I own 3,000 CDs and 4,000 LPs. They take up a lot of space in my apartment, and that's OK with me. They're lined up in metal racks, wood shelving, and stacked up in piles on the floor. But a lot of my friends with just a few hundred CDs are in a big hurry to dump them into their computers and get rid of the discs. I just had lunch yesterday with an audiophile friend who is in the midst of transferring all of his CDs as WAV files to his new HD. As always I'm completely out of step with the times. For me, the joy of sauntering over to the wall and scoping the titles to figure out what I'm going to play next is still so satisfying. I stumble upon stuff I haven't played in years, like the other day I popped on "The Fantasy Film World of Bernard Herrmann" and that led to gamelan percussion from Evan Ziporyn, which put me in the mood for Radiohead's "Amnesiac." And so it goes.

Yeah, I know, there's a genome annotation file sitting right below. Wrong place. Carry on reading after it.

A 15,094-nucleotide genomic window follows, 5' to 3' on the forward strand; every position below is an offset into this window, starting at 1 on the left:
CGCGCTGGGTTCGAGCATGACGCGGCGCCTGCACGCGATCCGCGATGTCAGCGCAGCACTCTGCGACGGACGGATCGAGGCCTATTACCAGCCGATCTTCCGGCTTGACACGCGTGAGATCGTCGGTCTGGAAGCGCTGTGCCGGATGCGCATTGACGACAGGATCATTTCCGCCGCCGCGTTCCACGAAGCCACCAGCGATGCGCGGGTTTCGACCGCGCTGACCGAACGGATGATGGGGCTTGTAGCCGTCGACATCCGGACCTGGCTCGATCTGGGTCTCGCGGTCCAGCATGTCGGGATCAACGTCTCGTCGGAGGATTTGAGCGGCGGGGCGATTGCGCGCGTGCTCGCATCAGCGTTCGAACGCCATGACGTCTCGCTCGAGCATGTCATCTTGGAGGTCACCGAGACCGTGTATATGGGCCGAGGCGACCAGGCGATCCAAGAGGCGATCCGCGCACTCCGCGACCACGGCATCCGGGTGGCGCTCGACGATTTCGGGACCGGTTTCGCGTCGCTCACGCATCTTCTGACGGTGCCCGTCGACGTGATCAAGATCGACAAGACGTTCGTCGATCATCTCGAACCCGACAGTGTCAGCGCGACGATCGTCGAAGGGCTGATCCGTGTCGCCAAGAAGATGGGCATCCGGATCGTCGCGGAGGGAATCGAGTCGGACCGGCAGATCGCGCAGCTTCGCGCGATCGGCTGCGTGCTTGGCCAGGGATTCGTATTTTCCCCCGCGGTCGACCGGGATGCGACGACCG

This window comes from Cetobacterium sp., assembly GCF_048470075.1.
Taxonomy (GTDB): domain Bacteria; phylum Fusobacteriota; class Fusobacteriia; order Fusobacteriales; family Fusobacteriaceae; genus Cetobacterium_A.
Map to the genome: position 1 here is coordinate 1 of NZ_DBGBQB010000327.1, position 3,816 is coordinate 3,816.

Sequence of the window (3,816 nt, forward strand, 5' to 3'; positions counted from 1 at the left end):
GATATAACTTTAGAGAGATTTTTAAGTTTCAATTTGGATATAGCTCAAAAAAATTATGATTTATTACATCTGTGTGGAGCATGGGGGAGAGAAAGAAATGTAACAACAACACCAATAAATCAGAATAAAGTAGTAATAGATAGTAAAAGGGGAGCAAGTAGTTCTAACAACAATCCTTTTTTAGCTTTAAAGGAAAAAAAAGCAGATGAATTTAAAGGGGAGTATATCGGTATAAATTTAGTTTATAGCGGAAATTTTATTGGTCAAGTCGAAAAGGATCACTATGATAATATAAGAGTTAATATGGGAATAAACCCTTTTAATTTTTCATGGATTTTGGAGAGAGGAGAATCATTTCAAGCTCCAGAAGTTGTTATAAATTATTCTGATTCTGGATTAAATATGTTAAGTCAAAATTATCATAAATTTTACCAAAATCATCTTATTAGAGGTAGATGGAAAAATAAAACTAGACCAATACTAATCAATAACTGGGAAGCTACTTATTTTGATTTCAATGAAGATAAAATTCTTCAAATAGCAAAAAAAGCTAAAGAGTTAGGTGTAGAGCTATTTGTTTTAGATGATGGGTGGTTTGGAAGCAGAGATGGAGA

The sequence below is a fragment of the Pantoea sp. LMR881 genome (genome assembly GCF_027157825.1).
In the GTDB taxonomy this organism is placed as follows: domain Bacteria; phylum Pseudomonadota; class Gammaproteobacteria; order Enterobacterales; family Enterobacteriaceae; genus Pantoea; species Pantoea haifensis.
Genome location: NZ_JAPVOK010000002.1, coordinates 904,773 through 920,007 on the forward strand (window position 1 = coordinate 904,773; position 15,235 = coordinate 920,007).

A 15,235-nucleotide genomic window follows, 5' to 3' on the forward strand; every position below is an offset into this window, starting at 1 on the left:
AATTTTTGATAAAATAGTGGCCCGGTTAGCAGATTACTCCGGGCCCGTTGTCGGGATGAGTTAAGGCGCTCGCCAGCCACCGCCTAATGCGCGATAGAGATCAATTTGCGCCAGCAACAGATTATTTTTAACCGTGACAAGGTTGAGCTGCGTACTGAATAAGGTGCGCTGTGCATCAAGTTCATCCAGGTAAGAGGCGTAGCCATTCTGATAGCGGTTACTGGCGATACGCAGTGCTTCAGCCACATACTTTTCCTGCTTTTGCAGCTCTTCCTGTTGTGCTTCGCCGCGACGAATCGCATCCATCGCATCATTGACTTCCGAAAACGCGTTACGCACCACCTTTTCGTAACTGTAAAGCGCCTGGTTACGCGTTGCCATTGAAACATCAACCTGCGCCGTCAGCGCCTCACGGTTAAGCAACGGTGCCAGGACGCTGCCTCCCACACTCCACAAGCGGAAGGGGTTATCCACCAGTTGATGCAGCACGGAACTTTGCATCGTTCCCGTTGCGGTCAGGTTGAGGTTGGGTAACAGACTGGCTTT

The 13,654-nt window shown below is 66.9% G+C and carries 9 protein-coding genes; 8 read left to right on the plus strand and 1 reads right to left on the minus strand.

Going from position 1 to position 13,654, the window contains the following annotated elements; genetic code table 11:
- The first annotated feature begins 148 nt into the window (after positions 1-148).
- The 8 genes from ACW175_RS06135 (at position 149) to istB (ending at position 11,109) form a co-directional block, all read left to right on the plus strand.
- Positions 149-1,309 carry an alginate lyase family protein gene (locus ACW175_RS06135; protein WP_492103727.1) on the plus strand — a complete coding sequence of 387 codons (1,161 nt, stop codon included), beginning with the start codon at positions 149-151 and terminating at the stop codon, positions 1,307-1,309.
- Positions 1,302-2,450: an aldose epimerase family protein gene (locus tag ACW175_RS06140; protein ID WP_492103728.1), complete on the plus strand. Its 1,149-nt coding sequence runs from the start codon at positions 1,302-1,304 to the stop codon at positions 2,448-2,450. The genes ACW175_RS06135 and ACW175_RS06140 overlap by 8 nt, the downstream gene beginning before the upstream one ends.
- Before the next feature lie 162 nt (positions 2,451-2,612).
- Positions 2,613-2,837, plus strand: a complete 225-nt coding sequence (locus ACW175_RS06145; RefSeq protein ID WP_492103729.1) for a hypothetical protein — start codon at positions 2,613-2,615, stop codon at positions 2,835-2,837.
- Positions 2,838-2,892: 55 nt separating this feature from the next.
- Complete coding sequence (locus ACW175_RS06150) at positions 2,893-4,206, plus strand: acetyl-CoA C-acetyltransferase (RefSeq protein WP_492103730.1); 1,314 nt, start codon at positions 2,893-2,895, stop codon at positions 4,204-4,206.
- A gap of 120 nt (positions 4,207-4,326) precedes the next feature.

I like clutter, it seems to spur creativity, but to most folks it looks like a mess. So maybe the whole move to download music and movies is really based on the urge to purge. That at least makes some sense. That's also a big part of the whole iTunes mindset. But for me, scanning playlists just doesn't have the tactile appeal of fingering CDs or LPs. I like sitting there reading the booklet or just staring at the cover. Which sometimes jogs my memories of buying the music in the first place. The funky store in San Francisco where somebody turned me onto Clifford Jordan's jazz, or the time I was walking through Central Park on a misty April morning listening to Copland's "Concerto for Clarinet, Strings, Harp and Piano" on the radio. The music so perfectly fit the scene I headed straight to the Tower Records store on 66th and Broadway and bought it. And now every time I play that CD it takes me back to the day in Central Park. The CD is a physical connection to that day, and I don't want to give that up.